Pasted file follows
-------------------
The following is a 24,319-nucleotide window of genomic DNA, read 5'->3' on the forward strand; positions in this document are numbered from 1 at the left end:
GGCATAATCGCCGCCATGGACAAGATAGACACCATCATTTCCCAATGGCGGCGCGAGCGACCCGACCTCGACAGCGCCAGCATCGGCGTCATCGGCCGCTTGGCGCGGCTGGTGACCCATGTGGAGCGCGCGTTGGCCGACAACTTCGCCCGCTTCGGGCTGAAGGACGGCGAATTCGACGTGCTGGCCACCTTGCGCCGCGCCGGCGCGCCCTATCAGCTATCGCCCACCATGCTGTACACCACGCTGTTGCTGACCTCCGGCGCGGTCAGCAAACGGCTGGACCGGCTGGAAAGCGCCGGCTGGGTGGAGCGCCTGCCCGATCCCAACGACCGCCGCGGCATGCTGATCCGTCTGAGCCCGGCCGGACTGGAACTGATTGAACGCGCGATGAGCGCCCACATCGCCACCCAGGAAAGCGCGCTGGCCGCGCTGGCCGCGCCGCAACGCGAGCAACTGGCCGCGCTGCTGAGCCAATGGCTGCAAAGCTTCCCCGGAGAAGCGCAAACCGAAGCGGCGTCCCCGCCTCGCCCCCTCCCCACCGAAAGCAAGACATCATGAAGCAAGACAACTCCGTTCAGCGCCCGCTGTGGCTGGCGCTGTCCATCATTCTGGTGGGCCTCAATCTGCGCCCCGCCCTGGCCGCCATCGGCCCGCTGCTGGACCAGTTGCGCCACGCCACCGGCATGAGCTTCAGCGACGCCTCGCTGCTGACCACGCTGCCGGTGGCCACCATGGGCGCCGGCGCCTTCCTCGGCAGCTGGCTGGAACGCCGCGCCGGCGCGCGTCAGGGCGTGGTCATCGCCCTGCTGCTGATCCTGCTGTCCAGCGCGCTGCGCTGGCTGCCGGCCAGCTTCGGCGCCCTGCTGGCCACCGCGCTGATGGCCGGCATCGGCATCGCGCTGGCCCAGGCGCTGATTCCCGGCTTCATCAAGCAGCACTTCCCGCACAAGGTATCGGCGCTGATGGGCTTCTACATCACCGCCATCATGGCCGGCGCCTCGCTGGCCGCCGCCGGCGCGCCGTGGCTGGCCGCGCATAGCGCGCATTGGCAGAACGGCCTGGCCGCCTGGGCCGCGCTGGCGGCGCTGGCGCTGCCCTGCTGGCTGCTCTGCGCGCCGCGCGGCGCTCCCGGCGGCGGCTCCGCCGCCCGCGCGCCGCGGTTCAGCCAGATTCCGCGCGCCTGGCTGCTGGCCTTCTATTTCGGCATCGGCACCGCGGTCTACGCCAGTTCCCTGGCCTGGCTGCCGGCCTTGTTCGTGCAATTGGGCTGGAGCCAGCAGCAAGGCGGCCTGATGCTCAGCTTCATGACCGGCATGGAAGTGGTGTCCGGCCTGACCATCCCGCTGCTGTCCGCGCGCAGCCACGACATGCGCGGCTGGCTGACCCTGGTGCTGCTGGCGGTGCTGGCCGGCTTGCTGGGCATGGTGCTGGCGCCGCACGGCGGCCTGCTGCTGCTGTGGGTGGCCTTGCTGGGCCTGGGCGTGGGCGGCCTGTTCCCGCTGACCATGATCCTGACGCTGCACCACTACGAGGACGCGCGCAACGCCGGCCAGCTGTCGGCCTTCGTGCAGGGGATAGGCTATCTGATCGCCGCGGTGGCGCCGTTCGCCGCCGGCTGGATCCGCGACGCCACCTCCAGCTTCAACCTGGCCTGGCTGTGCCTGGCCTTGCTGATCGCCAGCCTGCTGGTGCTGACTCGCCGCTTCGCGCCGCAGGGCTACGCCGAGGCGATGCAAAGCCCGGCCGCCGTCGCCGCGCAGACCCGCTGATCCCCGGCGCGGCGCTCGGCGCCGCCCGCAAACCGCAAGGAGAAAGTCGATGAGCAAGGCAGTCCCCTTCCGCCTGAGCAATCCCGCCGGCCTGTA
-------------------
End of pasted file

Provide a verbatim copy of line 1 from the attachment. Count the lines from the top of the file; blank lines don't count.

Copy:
The following is a 24,319-nucleotide window of genomic DNA, read 5'->3' on the forward strand; positions in this document are numbered from 1 at the left end: